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    Watch Shawn C. videos he connects regular past 1000. I have bench buddies that shoot antelope at 1000 + on purpose, one filled a doe tag at just under 1600, this is with there bench guns, not a normal type hunting. I tried to think back, AND for this forum, I dont really consider myself in the long range, but I am working on it.I have 3 bulls pushing 600.One 600, one 650, and one 845.Couple of speed goats 550,540.Bear 540. I will admit I have missed my fair share, and clean, on wind calls, mostly.Coyote at 540 also.I am getting help from my bench rest friends, which is a tremendous help, they shoot long and read wind , and mirage all the time, have to be on it with the light bullets.
     
  5. RockyMtnMT

    RockyMtnMT Official LRH Sponsor

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    I can say that for me it is easier to get a shot under 300 yards than it is to get a shot past 600 yards. Don't get me wrong, not harder to make the shot, harder to get the shot.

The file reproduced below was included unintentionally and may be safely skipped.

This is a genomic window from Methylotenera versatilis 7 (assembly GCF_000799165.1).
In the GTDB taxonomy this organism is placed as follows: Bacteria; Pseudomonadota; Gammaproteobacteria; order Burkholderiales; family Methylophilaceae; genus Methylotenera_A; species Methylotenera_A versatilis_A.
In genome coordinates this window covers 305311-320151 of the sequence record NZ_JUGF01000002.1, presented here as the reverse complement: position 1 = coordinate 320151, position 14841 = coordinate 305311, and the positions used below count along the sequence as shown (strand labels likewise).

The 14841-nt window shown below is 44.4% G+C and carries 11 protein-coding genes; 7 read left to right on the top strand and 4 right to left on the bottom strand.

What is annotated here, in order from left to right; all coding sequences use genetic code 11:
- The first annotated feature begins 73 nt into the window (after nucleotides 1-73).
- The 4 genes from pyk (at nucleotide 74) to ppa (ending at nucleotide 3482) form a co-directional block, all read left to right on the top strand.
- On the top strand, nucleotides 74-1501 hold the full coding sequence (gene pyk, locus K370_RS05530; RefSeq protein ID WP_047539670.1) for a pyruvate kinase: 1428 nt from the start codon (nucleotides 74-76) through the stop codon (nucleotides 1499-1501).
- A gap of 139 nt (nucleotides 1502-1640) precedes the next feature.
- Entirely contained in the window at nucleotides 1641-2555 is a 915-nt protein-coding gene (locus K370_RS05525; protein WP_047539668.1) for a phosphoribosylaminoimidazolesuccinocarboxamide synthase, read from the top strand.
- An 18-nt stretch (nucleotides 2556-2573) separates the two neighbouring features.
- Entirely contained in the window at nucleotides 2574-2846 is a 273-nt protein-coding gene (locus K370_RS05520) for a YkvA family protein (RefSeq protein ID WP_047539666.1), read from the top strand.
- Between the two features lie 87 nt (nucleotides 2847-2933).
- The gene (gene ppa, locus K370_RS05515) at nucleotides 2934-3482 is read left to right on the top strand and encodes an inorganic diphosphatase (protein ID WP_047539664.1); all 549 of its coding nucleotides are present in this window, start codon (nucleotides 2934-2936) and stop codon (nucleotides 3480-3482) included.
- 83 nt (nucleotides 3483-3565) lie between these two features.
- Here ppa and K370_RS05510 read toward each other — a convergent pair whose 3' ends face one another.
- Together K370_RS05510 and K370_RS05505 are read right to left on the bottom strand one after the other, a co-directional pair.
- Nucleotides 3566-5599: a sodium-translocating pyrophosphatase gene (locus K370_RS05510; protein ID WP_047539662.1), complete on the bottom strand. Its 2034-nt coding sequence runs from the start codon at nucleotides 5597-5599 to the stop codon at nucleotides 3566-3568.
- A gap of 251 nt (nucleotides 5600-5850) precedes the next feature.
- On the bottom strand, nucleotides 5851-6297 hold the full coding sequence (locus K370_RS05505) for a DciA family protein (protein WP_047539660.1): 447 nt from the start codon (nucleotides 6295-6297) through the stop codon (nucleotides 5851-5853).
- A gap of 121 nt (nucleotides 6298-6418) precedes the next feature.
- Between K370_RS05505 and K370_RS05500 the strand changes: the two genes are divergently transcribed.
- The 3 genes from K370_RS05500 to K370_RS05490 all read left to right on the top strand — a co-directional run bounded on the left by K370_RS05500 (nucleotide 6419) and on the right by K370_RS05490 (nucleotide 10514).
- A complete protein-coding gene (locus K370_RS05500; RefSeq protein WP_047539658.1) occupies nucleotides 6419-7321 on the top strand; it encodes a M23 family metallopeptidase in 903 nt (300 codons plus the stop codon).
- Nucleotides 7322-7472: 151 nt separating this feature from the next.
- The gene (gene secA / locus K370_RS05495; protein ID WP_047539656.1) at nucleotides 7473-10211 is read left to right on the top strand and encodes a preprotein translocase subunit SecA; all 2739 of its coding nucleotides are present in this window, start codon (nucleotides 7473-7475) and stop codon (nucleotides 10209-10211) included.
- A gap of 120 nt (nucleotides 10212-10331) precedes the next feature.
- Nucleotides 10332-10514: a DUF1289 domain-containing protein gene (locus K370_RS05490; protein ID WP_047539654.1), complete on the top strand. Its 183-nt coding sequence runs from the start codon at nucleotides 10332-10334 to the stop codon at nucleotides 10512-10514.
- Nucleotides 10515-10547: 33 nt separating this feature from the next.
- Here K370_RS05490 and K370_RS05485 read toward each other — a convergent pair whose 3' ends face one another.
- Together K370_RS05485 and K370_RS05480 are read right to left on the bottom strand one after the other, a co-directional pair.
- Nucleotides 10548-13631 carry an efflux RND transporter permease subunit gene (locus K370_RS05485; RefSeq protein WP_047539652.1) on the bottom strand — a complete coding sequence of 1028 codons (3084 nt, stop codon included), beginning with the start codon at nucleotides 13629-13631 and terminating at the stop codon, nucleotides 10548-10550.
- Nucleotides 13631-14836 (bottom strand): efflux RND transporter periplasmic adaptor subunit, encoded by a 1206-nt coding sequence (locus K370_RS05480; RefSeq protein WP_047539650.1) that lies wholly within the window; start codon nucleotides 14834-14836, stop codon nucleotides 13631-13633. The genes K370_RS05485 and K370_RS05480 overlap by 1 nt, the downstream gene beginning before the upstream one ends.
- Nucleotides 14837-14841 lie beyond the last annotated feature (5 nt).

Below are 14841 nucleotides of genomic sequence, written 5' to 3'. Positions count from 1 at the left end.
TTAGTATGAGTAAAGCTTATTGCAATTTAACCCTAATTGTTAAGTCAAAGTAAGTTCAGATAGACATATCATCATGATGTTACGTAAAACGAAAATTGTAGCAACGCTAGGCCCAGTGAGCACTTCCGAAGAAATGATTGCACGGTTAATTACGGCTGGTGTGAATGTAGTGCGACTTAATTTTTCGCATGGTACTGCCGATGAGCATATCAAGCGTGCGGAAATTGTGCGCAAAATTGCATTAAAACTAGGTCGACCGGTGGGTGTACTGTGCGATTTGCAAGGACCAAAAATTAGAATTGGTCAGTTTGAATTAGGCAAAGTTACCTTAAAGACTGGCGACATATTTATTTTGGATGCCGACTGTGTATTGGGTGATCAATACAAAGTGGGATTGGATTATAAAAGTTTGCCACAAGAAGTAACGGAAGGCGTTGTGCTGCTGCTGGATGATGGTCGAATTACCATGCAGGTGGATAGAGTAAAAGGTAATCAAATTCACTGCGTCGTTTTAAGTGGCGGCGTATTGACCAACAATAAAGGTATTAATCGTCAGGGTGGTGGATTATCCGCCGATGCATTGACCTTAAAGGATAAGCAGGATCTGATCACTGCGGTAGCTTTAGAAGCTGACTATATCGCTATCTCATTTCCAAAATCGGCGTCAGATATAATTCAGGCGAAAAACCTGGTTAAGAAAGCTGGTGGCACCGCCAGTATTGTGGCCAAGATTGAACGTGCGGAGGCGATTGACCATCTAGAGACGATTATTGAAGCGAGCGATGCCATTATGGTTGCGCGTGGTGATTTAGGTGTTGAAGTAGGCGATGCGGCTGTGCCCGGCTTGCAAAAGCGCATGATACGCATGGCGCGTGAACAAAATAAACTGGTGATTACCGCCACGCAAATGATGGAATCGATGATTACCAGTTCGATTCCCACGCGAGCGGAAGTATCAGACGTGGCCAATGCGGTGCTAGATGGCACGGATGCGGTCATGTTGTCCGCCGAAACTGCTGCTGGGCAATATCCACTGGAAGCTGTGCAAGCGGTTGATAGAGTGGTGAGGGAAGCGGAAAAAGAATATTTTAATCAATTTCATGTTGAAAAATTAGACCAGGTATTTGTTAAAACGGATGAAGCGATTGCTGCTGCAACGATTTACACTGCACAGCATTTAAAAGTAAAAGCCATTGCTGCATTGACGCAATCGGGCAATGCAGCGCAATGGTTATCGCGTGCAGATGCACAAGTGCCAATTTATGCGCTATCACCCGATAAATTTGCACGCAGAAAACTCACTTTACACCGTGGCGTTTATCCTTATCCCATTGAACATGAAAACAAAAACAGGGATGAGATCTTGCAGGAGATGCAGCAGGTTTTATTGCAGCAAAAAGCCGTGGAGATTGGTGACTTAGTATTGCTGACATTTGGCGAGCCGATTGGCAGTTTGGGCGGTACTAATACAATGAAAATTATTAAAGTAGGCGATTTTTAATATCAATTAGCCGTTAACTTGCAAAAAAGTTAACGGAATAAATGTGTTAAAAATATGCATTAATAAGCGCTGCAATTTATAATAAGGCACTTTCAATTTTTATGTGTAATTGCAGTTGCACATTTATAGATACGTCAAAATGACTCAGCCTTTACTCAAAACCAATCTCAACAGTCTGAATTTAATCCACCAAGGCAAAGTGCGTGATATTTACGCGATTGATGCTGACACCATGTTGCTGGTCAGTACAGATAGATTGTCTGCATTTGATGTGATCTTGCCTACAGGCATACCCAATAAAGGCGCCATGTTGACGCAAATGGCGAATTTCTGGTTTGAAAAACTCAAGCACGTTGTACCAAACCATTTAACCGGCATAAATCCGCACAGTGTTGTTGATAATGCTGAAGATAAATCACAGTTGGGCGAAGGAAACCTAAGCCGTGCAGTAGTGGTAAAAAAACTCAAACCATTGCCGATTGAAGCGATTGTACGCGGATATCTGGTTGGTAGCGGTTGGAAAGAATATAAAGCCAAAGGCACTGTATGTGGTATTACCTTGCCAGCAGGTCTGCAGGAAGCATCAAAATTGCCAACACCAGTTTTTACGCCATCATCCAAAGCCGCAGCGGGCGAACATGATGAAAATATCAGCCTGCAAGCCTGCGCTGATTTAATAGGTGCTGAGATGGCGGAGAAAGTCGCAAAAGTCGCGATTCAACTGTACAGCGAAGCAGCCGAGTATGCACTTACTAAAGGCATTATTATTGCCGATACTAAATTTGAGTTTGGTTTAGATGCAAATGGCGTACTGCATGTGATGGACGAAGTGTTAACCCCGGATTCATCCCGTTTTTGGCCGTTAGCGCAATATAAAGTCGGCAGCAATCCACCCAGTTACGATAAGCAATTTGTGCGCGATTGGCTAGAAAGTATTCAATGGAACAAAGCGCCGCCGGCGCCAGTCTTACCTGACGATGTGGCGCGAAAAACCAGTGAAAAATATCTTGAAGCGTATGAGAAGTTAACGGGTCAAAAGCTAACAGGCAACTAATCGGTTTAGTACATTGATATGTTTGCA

Hunted hard last year to get a good shot at 840 yards. My buddy made the shot and I called it. It took 7 days of hunting and turning down shorter shots.

    Steve
     
  6. huntaz

    huntaz Member

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    The average LE sniper shot is around 70 yards in an urban environment. I work for a city department and it is unusual to have shots that are much past 100 yards. We use a Bearcat Armored vehicle were we can put a sniper in the turret in front of the house, or across the street on a roof or just about anywhere so shots are not usually very far. If at all possible we have one high and one low. There are only a few places that we might have long shots and that is at one of our airports. I do not know about military.